Jody Hewgill’s illustration shows the production artwork for “Mary T. & Lizzy K.” (Courtesy of Jody Hewgill and Arena Stage)

Elizabeth Keckly was a freed slave when she met Mary Todd Lincoln. Keckly, a gifted seamstress, became the private dressmaker for the first lady; a century and a half later, for Tazewell Thompson’s play about their improbable friendship, “Mary T. & Lizzy K.,” the Arena Stage costume department was tasked with re-creating Keckly’s iconic couture creations.

“It all starts in two places: the script and good research,” said Joe Salasovich, Arena’s costume director. The recon included a trip to Gettysburg; a visit to the Smithsonian, where a purple velvet gown of Mrs. Lincoln’s, designed by Keckly, is on display; a trek to Elizabeth Keckly’s final resting place (Keckly’s grave has been relocated twice; her remains spent over 50 years in an unmarked grave at National Harmony Memorial Park in Largo, until funds were raised for a marker, a bronze-on-granite slab, in 2010); and “pick[ing] every book that we could off the shelf about these women.” Total time spent researching and sewing: almost three months.

In Gettysburg, the costume team met a woman who had dedicated her retirement to creating all the materials necessary to make “a sincere, exact replica of a crinoline hoop” which, Salasovich claimed, “was the biggest skirt moment in fashion.”

“Everything was as couture as it gets,” said Salasovich. “It’s incredible. There’s a reason it’s on display at the Smithsonian.”

Also, it’s expensive: For the dresses in this show, the cost of labor far exceeds the cost of the material, and Salasovich estimated that “the material alone could be the equivalent of 40 pairs of Levi’s.”

In “Mary T. & Lizzy K,” said Salasovich, “you actually will get to see the process kind of from start to finish. . . . It should be a beautiful moment to see the humble beginnings of how things come together and how the finished product ends up.”

Sameerah Luqmaan-Harris is making her Arena Stage debut as Keckly. “In the arena of a fitting room, [Keckly] called the shots. She would tell you: You’re going to wear this. She was a trendsetter. And I think that’s what drew Mary Todd Lincoln to her. I think they were both women who were maybe a little ahead of their time, and they both had something to say.”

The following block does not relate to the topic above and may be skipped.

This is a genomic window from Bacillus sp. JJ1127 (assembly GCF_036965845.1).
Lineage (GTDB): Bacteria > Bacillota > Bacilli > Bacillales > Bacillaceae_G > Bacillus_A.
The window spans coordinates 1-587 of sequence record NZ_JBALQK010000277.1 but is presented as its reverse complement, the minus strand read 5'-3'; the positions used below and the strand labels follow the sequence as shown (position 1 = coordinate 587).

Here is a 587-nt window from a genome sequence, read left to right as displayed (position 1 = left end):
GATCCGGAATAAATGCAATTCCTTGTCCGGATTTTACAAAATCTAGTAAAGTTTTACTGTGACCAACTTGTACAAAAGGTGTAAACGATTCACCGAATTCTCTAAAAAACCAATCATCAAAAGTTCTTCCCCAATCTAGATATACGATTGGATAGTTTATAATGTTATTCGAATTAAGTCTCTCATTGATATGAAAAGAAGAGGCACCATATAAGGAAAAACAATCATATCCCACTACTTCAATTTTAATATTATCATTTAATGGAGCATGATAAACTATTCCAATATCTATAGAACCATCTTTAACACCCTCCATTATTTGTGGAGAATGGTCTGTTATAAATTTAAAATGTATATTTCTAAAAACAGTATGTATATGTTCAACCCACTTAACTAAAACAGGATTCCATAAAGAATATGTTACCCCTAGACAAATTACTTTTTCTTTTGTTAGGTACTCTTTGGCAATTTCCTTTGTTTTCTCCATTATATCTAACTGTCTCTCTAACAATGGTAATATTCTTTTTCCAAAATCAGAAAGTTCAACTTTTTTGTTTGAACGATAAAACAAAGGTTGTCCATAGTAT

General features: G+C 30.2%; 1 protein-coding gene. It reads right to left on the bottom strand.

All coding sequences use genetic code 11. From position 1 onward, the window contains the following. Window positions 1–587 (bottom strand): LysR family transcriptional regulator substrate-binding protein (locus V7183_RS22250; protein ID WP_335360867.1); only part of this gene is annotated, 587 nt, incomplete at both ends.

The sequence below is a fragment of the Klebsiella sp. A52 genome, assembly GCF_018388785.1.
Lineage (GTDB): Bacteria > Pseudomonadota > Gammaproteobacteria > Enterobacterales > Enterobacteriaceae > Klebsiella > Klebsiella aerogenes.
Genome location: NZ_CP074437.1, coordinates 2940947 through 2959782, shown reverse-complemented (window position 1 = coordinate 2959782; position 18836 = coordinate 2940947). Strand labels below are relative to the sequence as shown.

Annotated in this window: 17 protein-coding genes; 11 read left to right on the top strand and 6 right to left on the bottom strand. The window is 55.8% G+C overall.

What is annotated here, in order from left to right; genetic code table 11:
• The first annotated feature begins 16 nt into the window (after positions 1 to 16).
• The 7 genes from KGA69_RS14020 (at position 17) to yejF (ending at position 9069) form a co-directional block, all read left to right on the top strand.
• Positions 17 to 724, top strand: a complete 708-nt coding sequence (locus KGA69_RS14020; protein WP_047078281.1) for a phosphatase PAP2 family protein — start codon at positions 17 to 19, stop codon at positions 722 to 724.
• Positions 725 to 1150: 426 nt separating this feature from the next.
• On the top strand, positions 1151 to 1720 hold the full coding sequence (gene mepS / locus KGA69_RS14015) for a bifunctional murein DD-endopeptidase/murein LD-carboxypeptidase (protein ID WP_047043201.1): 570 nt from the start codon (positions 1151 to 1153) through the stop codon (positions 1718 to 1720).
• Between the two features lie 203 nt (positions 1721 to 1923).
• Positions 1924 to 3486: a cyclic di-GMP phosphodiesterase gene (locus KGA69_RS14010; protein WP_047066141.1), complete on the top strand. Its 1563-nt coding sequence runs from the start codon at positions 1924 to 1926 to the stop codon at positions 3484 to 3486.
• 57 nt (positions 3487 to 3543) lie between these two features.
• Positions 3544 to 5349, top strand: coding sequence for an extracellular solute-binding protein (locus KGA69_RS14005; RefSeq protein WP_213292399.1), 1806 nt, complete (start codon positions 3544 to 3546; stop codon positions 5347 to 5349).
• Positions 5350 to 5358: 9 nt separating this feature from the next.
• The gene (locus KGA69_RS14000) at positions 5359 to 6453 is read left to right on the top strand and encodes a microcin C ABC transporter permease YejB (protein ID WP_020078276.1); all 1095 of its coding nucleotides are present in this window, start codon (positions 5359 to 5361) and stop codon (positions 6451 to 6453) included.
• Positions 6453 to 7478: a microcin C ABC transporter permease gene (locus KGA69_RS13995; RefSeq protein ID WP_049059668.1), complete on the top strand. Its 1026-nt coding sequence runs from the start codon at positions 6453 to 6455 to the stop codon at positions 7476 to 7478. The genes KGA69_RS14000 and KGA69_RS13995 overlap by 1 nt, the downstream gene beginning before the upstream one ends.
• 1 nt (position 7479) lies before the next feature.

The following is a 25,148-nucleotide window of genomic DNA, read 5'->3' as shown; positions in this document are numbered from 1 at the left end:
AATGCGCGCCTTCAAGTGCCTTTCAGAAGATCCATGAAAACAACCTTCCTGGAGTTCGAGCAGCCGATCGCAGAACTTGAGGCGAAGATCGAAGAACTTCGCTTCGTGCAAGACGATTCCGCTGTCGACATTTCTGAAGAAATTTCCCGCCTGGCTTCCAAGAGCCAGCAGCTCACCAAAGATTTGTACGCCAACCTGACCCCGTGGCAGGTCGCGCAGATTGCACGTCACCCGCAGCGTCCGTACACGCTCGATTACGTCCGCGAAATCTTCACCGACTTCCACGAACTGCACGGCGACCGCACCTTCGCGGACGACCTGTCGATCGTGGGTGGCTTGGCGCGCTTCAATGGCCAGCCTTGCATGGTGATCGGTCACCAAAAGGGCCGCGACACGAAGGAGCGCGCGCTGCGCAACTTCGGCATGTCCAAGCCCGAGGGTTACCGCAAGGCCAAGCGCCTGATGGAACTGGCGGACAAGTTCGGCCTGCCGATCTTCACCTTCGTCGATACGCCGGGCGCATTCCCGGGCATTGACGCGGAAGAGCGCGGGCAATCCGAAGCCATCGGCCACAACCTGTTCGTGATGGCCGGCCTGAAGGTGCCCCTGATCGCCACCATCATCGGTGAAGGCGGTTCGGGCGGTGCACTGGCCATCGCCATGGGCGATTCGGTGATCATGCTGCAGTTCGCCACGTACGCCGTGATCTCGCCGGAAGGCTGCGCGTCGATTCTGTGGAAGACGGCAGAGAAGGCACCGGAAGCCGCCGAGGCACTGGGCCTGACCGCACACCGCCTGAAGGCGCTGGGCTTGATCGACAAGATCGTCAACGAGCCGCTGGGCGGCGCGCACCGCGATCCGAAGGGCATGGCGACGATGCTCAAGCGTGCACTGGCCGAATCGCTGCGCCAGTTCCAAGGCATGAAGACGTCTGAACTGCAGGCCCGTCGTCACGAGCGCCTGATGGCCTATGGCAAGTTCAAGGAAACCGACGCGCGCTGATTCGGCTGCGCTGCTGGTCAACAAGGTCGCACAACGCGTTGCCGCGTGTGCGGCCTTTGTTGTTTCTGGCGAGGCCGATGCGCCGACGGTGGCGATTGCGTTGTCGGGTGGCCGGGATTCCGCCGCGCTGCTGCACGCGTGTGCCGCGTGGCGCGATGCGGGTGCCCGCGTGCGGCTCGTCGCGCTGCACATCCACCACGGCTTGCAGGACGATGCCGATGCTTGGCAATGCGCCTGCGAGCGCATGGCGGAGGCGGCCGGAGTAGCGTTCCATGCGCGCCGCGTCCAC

Although in any other circumstance, the power dynamic would clearly have been in Lincoln’s favor, the relationship between a public figure and the person entrusted with her attire is possibly one of the most intimate-yet-professional bonds there is.

“It is a moment of vulnerability,” said Salasovich. “Look at it this way: In any relationship like this, it’s a situation where they’re meeting on the same plane. They both need each other so much. It’s very high-stakes for both of them. . . . They’re both bringing something very specific to the fitting room. What I find most intriguing is they both need each other very much, for different reasons.”

“Elizabeth Keckly’s creations allowed Mary Todd Lincoln to express herself fully and allowed Elizabeth to express herself fully as well,” said Luqmaan-Harris.

In her time, Mary Todd Lincoln struggled to be accepted by the masses. Americans judged her harshly for her perceived “excess,” Salasovich said. “It’s a big thing when Michelle Obama wears the same dress that we’ve seen already; I think it was almost exactly the opposite in [Lincoln’s] time.” While FLOTUS can’t even jet to Target without her outfit being dissected down to the stitches, Lincoln “had to fight as a first lady to try to get attention, even though her husband was Abraham Lincoln,” said Salasovich.

“I almost wonder,” he said, “if Mary Todd Lincoln would have been exactly the first lady that people talk about now and really enjoy.”

March 15 through April 28, 1101 Sixth St. SW, 202-554-9066,

Jahi Kearse to don ‘The Hat’

“The Motherf--er With the Hat” scored a two-week extension over at Studio Theatre, now closing March 24 instead of Sunday. Exciting news! Due to a scheduling conflict, actor Quentin Mare, who played AA-sponsor and smoothie-aficionado Ralph, is being replaced for this extra chunk of the run by Jahi Kearse.

Kearse, who has worked at Studio a number of times before (most recently in “Passing Strange”), had auditioned for “Hat” in New York but didn’t get the part. He signed on to do a show in Atlanta. When Studio called to see if he could jump in, he said yes — even though he doesn’t exactly have a ton of turnaround time: “Two Trains Running,” Kearse’s Atlanta production, closes Sunday. He’ll fly back to Washington the next day, have three days of rehearsal and be in the show starting March 14.

“It’s a little crazy. A little terrifying,” said Kearse, who spent a couple of days in Washington this week getting acquainted with the cast and crew. “What it means is, I have to dive in as opposed to dipping my toe in the pool.”

Kearse said he’s drawn to Ralph because “he lives in two worlds. He lives in a world of a recovered addict, and then he lives in the world of one who tries to save those who are in his same position. . . . He’s a dark guy and a light guy. And in a lot of ways, I am that myself.”

Kearse knows that joining a cast at this stage of the run is a bit of “a shake-up,” but also that the time crunch is forcing him to focus. “I have to just bring what I am and allow that to exist in what everyone else has successfully brought.”

Through March 24, 1501 14th St. NW, 202-232-7267,